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Natural and Man Made - David Hockney (Photography)

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TEACHER: Jean Copeland

Duration: 10 weeks
Level/s: Year 4 Level 3
Curriculum Links: Specific Learning Outcomes:

The Arts

UC: Students will investigate the purposes of objects and images in past and present cultures and identify contexts in which they were or are made, viewed, and valued.
CI: Students will explore and describe how different media influence the communication and interpretation of ideas in their own and others' work.
DI: Students will generate and develop visual ideas in response to a variety of motivations, using imagination, observation, and a study of artists' works.
PK: Students will apply knowledge of elements and principles to make objects and images, using art-making conventions and a variety of techniques, tools, materials, processes, and procedures.

  • Observe artworks using natural and man made materials.
  • Explore the style of a specific artist
  • Develop ideas to create an art work using natural and man-made materials.
  • Explore and discuss how different media view images.
  • Create own art work.


Essential Skills/Key Competencies

  • Problem Solving/Thinking
  • Self Management/Managing Self
  • Social and Co operative/Relating to others


  • Planet Earth & Beyond AO1/2

Social Studies

  • Place and Environment A.O.2

Health & Physical Wellbeing

  • Healthy Communities and Environments A.O.4


  • Written Language - Poetic
  • Visual Language

Enduring Understandings
Our environment consists of natural and man made features which affect our life.

 A familiar environment creates a sense of belonging.

Overall Success Criteria:
  1. Discuss the artist's work using natural and man made materials.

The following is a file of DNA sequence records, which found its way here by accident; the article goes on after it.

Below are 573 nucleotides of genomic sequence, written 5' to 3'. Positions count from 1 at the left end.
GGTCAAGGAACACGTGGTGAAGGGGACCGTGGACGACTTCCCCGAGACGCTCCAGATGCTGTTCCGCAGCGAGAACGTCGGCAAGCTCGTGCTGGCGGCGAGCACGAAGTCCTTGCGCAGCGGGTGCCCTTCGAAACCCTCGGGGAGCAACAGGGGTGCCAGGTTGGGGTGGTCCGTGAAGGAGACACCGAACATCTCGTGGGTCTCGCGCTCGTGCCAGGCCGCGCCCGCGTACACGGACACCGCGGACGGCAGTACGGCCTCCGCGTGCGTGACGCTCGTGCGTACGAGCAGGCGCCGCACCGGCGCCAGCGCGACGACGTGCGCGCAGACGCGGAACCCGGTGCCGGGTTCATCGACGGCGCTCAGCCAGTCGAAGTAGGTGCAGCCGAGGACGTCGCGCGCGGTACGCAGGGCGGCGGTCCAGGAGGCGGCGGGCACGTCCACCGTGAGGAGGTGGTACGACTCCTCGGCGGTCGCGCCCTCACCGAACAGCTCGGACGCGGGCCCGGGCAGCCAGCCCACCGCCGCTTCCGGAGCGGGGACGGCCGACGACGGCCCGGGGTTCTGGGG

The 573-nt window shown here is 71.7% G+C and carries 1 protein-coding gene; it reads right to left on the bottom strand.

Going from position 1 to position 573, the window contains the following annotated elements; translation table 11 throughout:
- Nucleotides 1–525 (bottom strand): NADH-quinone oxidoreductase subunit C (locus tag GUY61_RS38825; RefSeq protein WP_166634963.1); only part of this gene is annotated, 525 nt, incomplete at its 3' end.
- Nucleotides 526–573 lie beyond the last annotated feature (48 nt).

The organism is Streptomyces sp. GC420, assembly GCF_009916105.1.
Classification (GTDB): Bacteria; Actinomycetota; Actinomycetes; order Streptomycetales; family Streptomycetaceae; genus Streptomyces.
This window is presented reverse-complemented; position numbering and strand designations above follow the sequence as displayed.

2. Draft a range of designs.
  3. Select a design to create a personal artwork.
  4. Make comparisons between artists' and own work.
Big Questions/Assessment Focus Question/s:
  1. What is an environment?
  2. How does the environment affect life?
  3. What materials has David Hockney used?
  4. How has David Hockney interpreted natural features?
  5. What words come into your head when you view his artwork?
  6. What themes might David Hockney explore?


  • Classroom environment: Chairs, tables, books, pencils, equipment, toys
  • School environment: Playground, Rock Wall, Pohutukawa and Puriri Trees, Classrooms, Auditorium
  • Community environment: Neighbourhood, Township, Mountain and Waterfront
  • Magnifying Glass
  • Laminated Viewers
  • A4/A5 Cartridge Paper
  • Sketching Pencils
  • Tukutuku Korero Volume 84 Number 7 25/04/05
  • Big Smoke - New Zealand City People in the '60s and '70s by John Daley
  • Henri Cartier - Bresson in India
  • Fabric and Fibre Exploring the Visual Arts in Years 1 - 6
  • David Hockney: a retrospective organised by Maurice Tuchman and Stephanie Barron.

Introduction for Teachers:

David Hockney's photographic montages appealed for their interaction with the environment and the perception of movement. His ability to piece together images to recreate 3 dimensional forms was approached like a jigsaw puzzle by the students. Using detailed observation and problem solving skills created many discussions and comparisons between the artists' and their own work.

Professional Reading:

I found the Hockney Posters and the David Hockney website provided adequate information. Details were comprehensive, illustrating technique, style and thinking when producing artworks.

Teaching and Learning Sequence:


Self-assessment based on success criteria.

Your task is to gather information, material and resources across the term. It is to be documented as a visual journal.

Use the success criteria to self evaluate your visual journal.

Self-assessment schedule

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